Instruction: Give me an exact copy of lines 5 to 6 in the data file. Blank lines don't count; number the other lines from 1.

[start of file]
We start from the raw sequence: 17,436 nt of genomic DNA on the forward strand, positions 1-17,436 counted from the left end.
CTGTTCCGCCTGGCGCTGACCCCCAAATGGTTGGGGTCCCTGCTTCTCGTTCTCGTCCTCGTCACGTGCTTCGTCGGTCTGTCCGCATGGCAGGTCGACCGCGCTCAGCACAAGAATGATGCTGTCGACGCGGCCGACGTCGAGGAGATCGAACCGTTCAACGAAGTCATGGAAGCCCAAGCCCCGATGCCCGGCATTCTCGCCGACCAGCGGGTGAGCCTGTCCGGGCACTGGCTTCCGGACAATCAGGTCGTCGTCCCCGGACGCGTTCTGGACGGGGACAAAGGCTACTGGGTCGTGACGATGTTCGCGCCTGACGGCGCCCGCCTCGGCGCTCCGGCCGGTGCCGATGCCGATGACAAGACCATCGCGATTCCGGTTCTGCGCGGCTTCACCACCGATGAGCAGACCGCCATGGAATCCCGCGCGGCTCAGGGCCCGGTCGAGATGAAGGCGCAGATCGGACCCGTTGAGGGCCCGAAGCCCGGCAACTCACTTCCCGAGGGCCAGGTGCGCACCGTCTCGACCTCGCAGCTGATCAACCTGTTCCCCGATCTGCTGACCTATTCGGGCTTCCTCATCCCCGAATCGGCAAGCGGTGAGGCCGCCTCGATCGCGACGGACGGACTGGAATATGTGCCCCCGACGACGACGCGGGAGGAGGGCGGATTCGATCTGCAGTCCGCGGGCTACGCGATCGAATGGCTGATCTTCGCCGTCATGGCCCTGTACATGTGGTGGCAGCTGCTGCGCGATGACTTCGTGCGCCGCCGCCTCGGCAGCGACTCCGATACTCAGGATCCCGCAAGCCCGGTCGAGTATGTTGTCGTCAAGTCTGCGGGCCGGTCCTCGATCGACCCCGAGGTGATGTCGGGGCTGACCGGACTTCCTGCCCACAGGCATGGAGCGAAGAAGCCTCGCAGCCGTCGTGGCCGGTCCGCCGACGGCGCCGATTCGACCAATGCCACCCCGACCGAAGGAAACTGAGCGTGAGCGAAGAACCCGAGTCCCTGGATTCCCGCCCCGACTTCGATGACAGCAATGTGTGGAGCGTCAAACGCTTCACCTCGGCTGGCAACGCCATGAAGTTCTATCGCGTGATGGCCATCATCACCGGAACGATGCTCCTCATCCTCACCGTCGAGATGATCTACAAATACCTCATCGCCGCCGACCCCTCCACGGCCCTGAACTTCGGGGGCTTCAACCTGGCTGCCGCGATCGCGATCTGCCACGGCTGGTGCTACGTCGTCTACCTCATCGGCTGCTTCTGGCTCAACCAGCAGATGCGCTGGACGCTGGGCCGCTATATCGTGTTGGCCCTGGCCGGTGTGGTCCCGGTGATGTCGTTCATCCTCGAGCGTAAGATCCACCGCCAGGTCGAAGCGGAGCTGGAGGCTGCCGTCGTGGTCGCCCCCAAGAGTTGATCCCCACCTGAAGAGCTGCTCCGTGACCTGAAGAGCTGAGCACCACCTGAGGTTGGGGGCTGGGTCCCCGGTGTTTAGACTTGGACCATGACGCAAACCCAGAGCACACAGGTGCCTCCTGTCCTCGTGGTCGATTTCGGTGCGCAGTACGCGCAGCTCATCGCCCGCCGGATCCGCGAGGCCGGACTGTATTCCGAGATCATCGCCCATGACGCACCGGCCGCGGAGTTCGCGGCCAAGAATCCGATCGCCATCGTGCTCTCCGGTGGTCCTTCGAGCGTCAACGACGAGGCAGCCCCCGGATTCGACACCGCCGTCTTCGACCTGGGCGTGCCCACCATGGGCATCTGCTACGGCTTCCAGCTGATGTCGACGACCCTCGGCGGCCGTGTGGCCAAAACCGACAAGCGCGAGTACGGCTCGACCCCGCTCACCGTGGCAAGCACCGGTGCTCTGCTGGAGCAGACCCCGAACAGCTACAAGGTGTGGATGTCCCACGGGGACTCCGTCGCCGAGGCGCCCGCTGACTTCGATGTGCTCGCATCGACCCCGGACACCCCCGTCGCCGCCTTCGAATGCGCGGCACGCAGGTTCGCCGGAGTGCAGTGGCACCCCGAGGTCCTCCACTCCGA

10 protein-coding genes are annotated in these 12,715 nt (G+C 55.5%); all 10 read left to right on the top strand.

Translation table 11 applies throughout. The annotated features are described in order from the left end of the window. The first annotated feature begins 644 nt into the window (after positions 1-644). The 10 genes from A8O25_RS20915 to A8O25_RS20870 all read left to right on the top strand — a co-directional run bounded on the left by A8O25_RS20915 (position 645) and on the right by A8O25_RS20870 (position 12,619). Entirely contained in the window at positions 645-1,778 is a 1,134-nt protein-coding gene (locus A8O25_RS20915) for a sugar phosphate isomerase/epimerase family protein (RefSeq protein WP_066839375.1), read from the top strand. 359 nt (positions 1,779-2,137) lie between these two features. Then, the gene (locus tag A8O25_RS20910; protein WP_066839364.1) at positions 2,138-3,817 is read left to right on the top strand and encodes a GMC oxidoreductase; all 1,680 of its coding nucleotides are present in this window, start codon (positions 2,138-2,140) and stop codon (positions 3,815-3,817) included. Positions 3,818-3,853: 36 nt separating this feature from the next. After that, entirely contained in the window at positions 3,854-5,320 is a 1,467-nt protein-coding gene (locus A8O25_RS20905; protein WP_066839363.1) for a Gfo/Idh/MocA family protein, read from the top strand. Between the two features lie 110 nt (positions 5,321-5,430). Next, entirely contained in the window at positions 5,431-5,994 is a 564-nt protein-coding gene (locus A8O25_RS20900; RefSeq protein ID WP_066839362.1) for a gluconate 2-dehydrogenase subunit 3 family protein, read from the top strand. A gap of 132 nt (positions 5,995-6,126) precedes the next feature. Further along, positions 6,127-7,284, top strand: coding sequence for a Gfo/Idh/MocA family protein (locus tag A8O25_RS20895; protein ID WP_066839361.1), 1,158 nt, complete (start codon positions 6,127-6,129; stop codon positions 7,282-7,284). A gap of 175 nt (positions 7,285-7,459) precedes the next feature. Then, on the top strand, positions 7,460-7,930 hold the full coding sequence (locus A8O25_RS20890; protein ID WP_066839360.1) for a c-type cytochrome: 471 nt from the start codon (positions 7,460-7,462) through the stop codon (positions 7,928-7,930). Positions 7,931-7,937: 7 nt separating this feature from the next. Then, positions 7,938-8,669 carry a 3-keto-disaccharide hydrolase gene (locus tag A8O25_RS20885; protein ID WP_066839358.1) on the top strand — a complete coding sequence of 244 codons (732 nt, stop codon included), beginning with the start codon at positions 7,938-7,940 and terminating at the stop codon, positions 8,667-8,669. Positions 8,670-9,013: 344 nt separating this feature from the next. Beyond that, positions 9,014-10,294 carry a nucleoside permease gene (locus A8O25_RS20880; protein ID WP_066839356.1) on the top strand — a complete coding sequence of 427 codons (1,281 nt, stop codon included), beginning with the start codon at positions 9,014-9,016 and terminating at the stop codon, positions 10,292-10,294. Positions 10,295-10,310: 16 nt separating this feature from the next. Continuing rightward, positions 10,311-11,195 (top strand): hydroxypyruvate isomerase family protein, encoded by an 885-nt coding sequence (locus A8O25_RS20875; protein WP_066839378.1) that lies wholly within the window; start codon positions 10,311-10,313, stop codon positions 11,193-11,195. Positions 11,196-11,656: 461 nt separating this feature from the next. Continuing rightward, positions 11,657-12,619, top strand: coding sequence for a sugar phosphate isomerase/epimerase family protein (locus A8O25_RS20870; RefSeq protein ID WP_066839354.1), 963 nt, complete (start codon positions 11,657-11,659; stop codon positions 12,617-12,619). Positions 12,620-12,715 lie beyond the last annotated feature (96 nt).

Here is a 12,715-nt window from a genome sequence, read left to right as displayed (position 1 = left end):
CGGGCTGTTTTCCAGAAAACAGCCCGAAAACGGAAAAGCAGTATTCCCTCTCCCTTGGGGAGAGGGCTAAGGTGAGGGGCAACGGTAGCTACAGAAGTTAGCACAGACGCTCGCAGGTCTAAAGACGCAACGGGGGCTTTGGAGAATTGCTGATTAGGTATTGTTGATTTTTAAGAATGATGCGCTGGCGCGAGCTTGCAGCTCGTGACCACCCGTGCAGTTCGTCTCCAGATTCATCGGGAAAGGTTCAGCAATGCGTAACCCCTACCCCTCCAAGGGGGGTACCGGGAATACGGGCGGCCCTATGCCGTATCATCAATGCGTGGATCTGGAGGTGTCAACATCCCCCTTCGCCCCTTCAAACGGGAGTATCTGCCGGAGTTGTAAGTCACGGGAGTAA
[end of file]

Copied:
Here is a 12,715-nt window from a genome sequence, read left to right as displayed (position 1 = left end):
CGGGCTGTTTTCCAGAAAACAGCCCGAAAACGGAAAAGCAGTATTCCCTCTCCCTTGGGGAGAGGGCTAAGGTGAGGGGCAACGGTAGCTACAGAAGTTAGCACAGACGCTCGCAGGTCTAAAGACGCAACGGGGGCTTTGGAGAATTGCTGATTAGGTATTGTTGATTTTTAAGAATGATGCGCTGGCGCGAGCTTGCAGCTCGTGACCACCCGTGCAGTTCGTCTCCAGATTCATCGGGAAAGGTTCAGCAATGCGTAACCCCTACCCCTCCAAGGGGGGTACCGGGAATACGGGCGGCCCTATGCCGTATCATCAATGCGTGGATCTGGAGGTGTCAACATCCCCCTTCGCCCCTTCAAACGGGAGTATCTGCCGGAGTTGTAAGTCACGGGAGTAA